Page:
Cracker charged with breaking into government and corporate systems

A Boston man was charged today with using a hijacked corporate Internet account to intercept log-in names and passwords on a NASA Web server that he then used to attack other government computer systems.

According to a statement issued by the U.S. attorney's office in Boston, Ikenna Iffih, 28, has been charged with three counts involving unauthorized access to computers. Investigators, including the FBI and the NASA Office of Criminal Investigations, said that Iffih intentionally caused delays and damage to Web sites and a U.S. Department of Defense computer.

The first count charges Iffih with intentionally intercepting and attempting to intercept log-in names and passwords transmitted to and through a NASA computer. The second count alleges that Iffih gained unauthorized access to a Web site operated by Zebra Marketing Online Services (ZMOS), which he then damaged. Count three asserts that Iffih engaged in willful and malicious interference with a Defense Logistics Agency communications system, including obstructing and delaying the transmission of communications over that system. It's alleged that Iffih committed all of these acts using his home computer in Boston.

"The defendant gained illegal access to several computers, either causing substantial business loss, defacing a Web page with hacker graphics, copying personal information or, in the case of a NASA computer, effectively seizing control," said U.S. Attorney Donald K. Stern for the District of Massachusetts in a statement. "All in all, the defendant used his home computer to leave a trail of cybercrime from coast to coast."

A spokesman at the U.S. attorney's office said this afternoon that Iffih, a student at Northeastern University, has not yet been arrested. Iffih's defense attorney could not be reached for comment before posting time.

According to the statement issued by the U.S. attorney's office, Iffih is charged with obtaining unauthorized access to a corporate Internet account in April 1999, which he then used to illegally access a computer controlled and operated by the Defense Logistics Agency. Iffih then concealed his actual computer address through a service known as "telnet proxy," which created the appearance that his address was that of the government's computer, the U.S. attorney's office charges.

After masking his address, Iffih accessed and damaged the Web site of Internet service provider ZMOS, based in the state of Washington. ZMOS, which hosts corporate Web pages and provides Internet service for corporate customers, alleges that it suffered a significant loss of business, according to the statement.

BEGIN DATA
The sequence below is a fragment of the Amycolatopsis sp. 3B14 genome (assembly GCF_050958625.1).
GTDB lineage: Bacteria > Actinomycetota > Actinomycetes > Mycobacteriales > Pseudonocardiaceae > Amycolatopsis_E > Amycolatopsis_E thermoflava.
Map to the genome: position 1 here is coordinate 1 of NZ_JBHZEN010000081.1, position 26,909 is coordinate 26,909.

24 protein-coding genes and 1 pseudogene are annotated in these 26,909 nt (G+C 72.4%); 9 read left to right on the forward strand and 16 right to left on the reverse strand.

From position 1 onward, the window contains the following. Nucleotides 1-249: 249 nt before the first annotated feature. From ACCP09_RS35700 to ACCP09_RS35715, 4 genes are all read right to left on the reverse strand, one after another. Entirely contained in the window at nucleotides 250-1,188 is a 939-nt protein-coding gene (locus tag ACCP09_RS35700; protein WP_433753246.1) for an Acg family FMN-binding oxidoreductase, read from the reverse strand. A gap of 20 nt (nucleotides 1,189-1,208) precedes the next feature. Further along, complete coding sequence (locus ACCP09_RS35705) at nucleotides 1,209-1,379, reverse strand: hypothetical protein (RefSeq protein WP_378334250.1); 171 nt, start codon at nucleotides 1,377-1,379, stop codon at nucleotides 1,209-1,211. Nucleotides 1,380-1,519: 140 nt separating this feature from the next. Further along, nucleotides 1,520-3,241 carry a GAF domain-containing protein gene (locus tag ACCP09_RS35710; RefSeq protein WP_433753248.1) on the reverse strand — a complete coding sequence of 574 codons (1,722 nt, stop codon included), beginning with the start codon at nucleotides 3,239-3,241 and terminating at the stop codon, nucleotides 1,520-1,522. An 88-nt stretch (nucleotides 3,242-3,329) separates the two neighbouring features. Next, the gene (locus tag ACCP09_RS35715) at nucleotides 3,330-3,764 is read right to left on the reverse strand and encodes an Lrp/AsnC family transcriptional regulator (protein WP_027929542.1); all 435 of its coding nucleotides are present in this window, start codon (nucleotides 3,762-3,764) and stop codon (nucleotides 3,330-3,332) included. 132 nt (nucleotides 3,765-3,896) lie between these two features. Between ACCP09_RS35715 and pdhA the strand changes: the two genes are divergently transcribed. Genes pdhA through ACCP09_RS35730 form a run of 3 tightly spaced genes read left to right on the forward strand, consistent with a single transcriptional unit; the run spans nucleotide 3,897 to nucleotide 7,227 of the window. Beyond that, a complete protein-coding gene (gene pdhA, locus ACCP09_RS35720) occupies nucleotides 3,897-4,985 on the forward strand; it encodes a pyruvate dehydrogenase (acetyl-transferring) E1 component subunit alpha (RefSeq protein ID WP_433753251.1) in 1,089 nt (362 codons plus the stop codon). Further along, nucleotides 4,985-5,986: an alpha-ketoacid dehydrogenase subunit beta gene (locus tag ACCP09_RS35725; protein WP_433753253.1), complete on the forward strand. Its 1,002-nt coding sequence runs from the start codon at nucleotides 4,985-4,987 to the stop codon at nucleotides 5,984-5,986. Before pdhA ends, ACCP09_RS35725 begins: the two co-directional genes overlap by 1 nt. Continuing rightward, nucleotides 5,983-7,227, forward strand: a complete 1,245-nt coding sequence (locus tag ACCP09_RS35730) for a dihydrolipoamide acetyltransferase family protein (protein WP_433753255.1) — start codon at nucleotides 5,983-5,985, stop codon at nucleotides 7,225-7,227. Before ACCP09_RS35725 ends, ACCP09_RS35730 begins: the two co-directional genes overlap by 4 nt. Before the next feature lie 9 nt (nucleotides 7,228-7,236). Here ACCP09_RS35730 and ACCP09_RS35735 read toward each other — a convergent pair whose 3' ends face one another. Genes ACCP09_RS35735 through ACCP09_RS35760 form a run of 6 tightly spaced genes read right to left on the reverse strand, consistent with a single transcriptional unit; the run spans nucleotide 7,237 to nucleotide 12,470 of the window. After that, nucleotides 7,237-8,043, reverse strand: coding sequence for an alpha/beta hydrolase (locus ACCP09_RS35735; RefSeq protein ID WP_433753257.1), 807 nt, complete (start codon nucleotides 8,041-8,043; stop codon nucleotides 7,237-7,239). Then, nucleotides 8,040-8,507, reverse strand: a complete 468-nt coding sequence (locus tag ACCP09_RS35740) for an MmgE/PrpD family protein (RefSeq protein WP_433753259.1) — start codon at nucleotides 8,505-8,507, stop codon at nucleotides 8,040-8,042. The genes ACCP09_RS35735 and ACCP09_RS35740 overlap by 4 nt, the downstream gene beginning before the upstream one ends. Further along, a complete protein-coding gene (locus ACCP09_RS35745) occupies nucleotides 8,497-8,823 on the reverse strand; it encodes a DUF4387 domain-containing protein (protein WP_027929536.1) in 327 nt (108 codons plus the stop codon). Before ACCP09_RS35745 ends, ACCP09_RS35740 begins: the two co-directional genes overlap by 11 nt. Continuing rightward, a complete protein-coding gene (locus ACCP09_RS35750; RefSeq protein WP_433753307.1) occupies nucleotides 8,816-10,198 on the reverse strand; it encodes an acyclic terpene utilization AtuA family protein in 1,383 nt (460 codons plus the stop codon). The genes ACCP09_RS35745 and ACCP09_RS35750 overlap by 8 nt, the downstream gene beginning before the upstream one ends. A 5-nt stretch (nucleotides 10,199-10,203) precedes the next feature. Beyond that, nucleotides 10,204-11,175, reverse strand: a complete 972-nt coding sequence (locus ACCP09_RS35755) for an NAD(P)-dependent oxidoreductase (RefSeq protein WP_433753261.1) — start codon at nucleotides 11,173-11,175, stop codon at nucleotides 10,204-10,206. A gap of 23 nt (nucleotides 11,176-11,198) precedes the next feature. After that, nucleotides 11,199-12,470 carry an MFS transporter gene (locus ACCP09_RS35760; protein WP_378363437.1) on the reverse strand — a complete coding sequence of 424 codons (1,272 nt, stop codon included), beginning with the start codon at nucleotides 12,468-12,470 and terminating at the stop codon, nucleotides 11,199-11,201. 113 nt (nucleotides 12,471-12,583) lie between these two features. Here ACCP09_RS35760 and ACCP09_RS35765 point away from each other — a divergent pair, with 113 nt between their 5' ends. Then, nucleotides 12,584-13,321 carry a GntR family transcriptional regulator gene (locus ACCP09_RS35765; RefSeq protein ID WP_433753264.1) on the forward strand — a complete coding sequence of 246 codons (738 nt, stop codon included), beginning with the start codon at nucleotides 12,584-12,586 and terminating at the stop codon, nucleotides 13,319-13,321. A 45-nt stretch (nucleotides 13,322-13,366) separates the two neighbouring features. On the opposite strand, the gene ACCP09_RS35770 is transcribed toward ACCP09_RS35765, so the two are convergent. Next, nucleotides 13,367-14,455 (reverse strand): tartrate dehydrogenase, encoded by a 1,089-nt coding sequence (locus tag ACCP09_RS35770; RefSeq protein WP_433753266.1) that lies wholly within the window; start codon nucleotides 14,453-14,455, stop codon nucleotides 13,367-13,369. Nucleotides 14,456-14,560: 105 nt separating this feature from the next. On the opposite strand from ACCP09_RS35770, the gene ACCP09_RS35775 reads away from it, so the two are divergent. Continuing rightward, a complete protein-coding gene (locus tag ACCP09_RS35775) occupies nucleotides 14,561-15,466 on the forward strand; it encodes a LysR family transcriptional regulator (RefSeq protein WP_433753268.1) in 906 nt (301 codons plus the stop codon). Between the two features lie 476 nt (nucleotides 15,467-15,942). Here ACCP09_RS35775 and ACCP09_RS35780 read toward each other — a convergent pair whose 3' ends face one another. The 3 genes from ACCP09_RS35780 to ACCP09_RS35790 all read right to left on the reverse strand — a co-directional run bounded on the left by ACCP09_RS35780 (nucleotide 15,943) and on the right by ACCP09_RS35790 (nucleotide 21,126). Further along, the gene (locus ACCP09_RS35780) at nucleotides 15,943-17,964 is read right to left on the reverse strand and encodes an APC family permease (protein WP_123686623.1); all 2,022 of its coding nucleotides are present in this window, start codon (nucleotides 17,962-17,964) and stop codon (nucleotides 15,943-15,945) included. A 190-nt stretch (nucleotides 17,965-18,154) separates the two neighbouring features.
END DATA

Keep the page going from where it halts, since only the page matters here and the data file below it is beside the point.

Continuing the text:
The government is charging that from May 1999 until August 1999, Iffih then used the same corporate Internet account to access a NASA computer research project Web server located in Maryland. Iffih seized control of the NASA computer, allowing him to read, delete or modify any files on the system. He then installed a "sniffer'" program onto the system to intercept and save user log-in names and passwords that were transferred over the NASA system, for his own later use. Government attorneys said that the compromised NASA Web server didn't contain classified or sensitive information and wasn't involved in any way with satellite command or control.

The statement issued by the U.S. attorney's office adds that Iffih used the NASA computer as a platform to launch attacks on other computer systems, such as an attack on the U.S. Department of the Interior's Web server, where he defaced its Web page with computer cracker graphics.

The information also alleges that Iffih accessed various computers operated by Northeastern University, from which he illegally copied a file containing the names, dates of birth, addresses and social security numbers of numerous men and women affiliated with the university, including students, faculty, administration and alumni.

Investigators aren't aware of any use or dissemination of this information. According to prosecutors, Northeastern University cooperated fully with investigators on this matter.

If convicted, Iffih faces a maximum penalty of 10 years in jail and a fine of $250,000. The case is being investigated by the FBI, the Defense Criminal Investigative Service and NASA's Office of Criminal Investigations' Computer Crimes Division, with assistance from agents with the U.S. Department of the Interior and the U.S. Immigration and Naturalization Service. It's being prosecuted by Assistant U.S. Attorney Allison D. Burroughs of Stern's Economic Crimes Unit in Boston.


Copyright © 2000 IDG Communications, Inc.

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